Press Releases

Tri-Caucus Members Led on Climate, Environmental Justice, and Democracy Legislation in 2021 Paving the Way for Continued Progress

May 3, 2022

Courtnee Connon,

Washington, D.C. — As members of Congress return from recess, the League of Conservation Voters (LCV) released a new report examining the environmental records of members of the Congressional Asian Pacific American Caucus (CAPAC), Congressional Black Caucus (CBC), and the Congressional Hispanic Caucus (CHC), collectively referred to as the Tri-Caucus. 

Using data from LCV’s 2021 National Environmental Scorecard, the report details how all of the Tri-Caucus leadership scored 100% and every member received top marks of 90% or higher on the Scorecard. Many Tri-Caucus members have also led the introduction and passage of pro-environment amendments and legislation and have helped lay the groundwork for even more action to come on climate and voting rights. Legislation passed and introduced by Tri-Caucus members cover a wide range of critical issues including clean transportation and electric school buses, clean water, outdoor recreation, high quality union jobs, immigration, and voting rights. 

“Black, Indigenous, and Brown members of Congress have championed important pro-environment and democracy legislation rooted in justice and equity in 2021, paving the way for Congress and the Biden-Harris administration to act swiftly and boldly — LCV applauds their leadership and vision,” said LCV Government Affairs Advocate Darien Davis. “During a year where the global pandemic and attacks on our democracy have persisted, it has never been more clear that the voices and needs of communities of color and low-wealth communities must be at the center of federal policymaking. We look forward to our continued partnership with Tri-Caucus members as we work to pass and enact the transformational investments communities need in climate, clean energy, environmental justice, and good jobs.”

The report highlights multiple bills introduced by Black, Indigenous, and Brown members of Congress that were included as amendments in the Invest in a New Vision for the Environment and Surface Transportation (INVEST) Act. Some of the notable amendments and bills highlighted in the report are the EV Freedom Act led by Rep. Alexandria Ocasio Cortez (NY-14), the Drinking Water and Wastewater Infrastructure Act of 2021 led by Sen. Tammy Duckworth (IL), and the Voters on the Move Registration Act led by Sen. Rev. Warnock (GA) and Rep. Nikema Williams (GA-05) as part of the For the People Act (H.R. 1).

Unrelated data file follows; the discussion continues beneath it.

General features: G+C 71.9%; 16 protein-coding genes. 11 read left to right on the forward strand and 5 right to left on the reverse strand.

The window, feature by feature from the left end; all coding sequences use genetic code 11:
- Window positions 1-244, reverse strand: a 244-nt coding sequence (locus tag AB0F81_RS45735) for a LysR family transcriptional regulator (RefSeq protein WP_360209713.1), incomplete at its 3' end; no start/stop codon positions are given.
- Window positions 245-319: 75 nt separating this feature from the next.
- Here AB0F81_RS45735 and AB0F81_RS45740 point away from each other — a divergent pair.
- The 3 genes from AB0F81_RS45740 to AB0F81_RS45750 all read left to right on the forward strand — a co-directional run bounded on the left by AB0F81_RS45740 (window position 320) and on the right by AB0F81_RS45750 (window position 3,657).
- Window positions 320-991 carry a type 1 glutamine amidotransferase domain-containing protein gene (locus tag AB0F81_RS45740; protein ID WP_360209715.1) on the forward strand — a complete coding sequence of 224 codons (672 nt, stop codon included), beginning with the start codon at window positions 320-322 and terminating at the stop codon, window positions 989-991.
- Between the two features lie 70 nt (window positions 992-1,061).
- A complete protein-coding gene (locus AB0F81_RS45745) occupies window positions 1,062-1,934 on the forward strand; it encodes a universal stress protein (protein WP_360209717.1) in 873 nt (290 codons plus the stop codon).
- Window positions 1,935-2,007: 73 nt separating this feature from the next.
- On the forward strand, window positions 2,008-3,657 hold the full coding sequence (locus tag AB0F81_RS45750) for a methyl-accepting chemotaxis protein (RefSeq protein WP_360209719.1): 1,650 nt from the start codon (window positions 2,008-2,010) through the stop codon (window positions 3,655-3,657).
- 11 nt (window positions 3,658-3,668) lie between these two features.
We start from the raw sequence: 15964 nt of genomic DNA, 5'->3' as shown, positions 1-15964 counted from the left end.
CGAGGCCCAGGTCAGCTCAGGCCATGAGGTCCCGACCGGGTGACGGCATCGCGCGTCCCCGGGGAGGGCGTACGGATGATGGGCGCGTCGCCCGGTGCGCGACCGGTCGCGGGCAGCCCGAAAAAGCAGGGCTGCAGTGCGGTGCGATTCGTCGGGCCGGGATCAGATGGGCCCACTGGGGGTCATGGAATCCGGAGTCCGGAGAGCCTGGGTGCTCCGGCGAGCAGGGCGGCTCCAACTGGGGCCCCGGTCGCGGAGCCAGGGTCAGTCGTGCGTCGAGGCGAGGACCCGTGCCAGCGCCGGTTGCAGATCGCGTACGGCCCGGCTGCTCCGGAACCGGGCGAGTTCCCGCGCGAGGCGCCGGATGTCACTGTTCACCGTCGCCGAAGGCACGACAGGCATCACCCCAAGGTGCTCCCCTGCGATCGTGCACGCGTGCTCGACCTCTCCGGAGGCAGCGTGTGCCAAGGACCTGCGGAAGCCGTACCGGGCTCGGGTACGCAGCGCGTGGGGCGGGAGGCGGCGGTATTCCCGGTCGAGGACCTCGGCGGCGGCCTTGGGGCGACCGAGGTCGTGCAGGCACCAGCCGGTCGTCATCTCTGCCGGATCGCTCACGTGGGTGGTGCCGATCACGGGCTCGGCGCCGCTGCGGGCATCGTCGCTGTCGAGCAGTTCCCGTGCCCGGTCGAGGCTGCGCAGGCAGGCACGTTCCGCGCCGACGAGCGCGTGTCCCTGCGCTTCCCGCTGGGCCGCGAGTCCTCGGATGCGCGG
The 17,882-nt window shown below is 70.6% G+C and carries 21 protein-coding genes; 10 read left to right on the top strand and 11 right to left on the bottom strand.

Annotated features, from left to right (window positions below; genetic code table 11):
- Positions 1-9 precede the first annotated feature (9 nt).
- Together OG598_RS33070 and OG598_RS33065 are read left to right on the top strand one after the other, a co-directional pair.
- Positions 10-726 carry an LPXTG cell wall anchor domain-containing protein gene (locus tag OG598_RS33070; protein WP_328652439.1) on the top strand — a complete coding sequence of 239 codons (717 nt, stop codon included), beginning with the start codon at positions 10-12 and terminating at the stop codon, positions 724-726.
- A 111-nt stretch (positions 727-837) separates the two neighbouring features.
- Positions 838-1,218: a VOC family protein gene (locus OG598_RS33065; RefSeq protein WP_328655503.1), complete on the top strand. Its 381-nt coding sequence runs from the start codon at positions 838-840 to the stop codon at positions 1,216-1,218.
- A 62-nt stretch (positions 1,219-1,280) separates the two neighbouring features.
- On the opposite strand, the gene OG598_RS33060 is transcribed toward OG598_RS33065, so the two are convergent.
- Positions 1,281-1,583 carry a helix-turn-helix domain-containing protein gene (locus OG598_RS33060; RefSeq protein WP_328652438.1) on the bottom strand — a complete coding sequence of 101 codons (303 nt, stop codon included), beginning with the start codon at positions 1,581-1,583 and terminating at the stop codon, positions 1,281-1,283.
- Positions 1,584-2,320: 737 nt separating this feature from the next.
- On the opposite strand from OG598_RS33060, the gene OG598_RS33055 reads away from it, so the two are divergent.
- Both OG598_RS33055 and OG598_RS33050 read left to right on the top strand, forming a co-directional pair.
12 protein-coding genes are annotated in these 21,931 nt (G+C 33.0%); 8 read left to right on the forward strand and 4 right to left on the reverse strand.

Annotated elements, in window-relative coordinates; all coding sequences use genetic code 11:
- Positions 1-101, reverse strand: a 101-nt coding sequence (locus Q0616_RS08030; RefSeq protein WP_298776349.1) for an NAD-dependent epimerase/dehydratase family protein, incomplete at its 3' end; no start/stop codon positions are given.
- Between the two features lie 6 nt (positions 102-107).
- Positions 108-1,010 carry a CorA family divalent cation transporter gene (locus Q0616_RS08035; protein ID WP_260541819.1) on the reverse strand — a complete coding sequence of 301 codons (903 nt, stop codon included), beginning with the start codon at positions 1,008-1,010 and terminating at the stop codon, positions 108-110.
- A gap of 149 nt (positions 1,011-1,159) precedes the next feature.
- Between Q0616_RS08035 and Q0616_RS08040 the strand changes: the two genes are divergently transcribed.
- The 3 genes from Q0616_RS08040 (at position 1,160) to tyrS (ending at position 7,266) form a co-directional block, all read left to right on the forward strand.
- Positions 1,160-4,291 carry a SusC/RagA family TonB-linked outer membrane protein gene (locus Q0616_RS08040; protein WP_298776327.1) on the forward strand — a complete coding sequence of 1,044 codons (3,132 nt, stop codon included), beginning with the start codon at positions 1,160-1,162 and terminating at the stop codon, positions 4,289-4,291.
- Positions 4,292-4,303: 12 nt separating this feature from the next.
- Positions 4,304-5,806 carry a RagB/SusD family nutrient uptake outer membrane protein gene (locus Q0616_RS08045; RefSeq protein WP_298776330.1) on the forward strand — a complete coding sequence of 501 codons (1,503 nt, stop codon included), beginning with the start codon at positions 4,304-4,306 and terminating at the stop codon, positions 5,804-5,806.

“In 2021, we took meaningful action to reassert America’s global climate leadership and make historic investments in transitioning to a clean energy economy,” said Senator Padilla. “California has long led the way on climate action, setting ambitious vehicle emissions standards and harnessing alternative energy sources. But we know that more urgent action is needed to limit the planet’s warming, prevent catastrophic climate impacts, and advance environmental justice for all. That’s why I’m proud to have received a 100% on my LCV Scorecard this year and I will keep fighting for Congress to legislate with the urgency that the climate crisis demands.”

“I’m honored to receive a 100% on the League of Conservation Voters’ (LCV) legislative scorecard for my work to create and support sustainable, clean energy jobs here in Georgia,” said Senator Reverend Warnock. “I’ve long said that the best way to grow a sustainable economy is to strengthen the sustainability of our environment. We can fight climate change and protect vulnerable communities while still keeping our economy competitive and strong. I’m going to keep working alongside LCV to defend our environment and bring even more clean energy jobs and investments back to Georgia.”

“CAPAC and Tri-Caucus members are not only leading Congress’s climate and environmental legislation, we are also ensuring that environmental justice is a core component of this work,” said Representative Judy Chu (CA-27). “We know that historically marginalized communities like Asian Americans, Native Hawaiians, and Pacific Islanders, and other communities of color face the greatest risks from climate impacts. Native Hawaiians and Pacific Islanders are more likely to live in coastal island communities that face greater risks from sea level rise and Asian Americans are more likely to live in neighborhoods with poor air quality and high levels of pollution. And I am so proud that CAPAC’s 76 House and Senate members averaged a score of 99.66% on the 2021 environmental scorecard.”

Read the full report here.

The 2021 National Environmental Scorecard was released last month and can be found here.